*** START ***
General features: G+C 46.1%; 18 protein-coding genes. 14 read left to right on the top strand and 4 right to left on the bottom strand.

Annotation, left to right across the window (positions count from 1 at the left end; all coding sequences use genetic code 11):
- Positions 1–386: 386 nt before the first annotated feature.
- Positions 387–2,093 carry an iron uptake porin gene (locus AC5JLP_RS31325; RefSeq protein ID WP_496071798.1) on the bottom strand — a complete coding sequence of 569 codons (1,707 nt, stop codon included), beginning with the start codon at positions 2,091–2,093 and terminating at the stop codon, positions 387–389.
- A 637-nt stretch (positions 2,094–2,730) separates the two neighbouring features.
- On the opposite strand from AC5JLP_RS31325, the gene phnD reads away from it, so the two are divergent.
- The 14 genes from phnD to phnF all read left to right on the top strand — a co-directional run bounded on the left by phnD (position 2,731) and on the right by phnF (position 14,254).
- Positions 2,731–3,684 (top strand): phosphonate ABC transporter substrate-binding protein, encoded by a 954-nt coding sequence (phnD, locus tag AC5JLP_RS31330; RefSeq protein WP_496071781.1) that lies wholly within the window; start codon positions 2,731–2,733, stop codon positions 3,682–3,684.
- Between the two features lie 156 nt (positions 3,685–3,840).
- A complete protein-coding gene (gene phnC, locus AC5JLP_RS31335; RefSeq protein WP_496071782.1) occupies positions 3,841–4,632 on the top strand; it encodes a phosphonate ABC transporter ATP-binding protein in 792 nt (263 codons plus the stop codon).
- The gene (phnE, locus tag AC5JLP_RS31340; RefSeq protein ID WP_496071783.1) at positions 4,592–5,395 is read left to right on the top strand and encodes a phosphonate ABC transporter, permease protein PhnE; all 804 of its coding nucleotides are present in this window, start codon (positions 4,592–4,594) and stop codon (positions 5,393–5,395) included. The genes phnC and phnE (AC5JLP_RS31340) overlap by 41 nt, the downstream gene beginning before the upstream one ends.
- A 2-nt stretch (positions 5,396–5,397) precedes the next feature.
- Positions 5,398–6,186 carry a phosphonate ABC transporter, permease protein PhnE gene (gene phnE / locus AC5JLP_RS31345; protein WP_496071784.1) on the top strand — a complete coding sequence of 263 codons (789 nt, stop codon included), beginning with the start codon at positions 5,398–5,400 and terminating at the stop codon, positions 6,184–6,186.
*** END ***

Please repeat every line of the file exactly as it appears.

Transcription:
General features: G+C 46.1%; 18 protein-coding genes. 14 read left to right on the top strand and 4 right to left on the bottom strand.

Annotation, left to right across the window (positions count from 1 at the left end; all coding sequences use genetic code 11):
- Positions 1–386: 386 nt before the first annotated feature.
- Positions 387–2,093 carry an iron uptake porin gene (locus AC5JLP_RS31325; RefSeq protein ID WP_496071798.1) on the bottom strand — a complete coding sequence of 569 codons (1,707 nt, stop codon included), beginning with the start codon at positions 2,091–2,093 and terminating at the stop codon, positions 387–389.
- A 637-nt stretch (positions 2,094–2,730) separates the two neighbouring features.
- On the opposite strand from AC5JLP_RS31325, the gene phnD reads away from it, so the two are divergent.
- The 14 genes from phnD to phnF all read left to right on the top strand — a co-directional run bounded on the left by phnD (position 2,731) and on the right by phnF (position 14,254).
- Positions 2,731–3,684 (top strand): phosphonate ABC transporter substrate-binding protein, encoded by a 954-nt coding sequence (phnD, locus tag AC5JLP_RS31330; RefSeq protein WP_496071781.1) that lies wholly within the window; start codon positions 2,731–2,733, stop codon positions 3,682–3,684.
- Between the two features lie 156 nt (positions 3,685–3,840).
- A complete protein-coding gene (gene phnC, locus AC5JLP_RS31335; RefSeq protein WP_496071782.1) occupies positions 3,841–4,632 on the top strand; it encodes a phosphonate ABC transporter ATP-binding protein in 792 nt (263 codons plus the stop codon).
- The gene (phnE, locus tag AC5JLP_RS31340; RefSeq protein ID WP_496071783.1) at positions 4,592–5,395 is read left to right on the top strand and encodes a phosphonate ABC transporter, permease protein PhnE; all 804 of its coding nucleotides are present in this window, start codon (positions 4,592–4,594) and stop codon (positions 5,393–5,395) included. The genes phnC and phnE (AC5JLP_RS31340) overlap by 41 nt, the downstream gene beginning before the upstream one ends.
- A 2-nt stretch (positions 5,396–5,397) precedes the next feature.
- Positions 5,398–6,186 carry a phosphonate ABC transporter, permease protein PhnE gene (gene phnE / locus AC5JLP_RS31345; protein WP_496071784.1) on the top strand — a complete coding sequence of 263 codons (789 nt, stop codon included), beginning with the start codon at positions 5,398–5,400 and terminating at the stop codon, positions 6,184–6,186.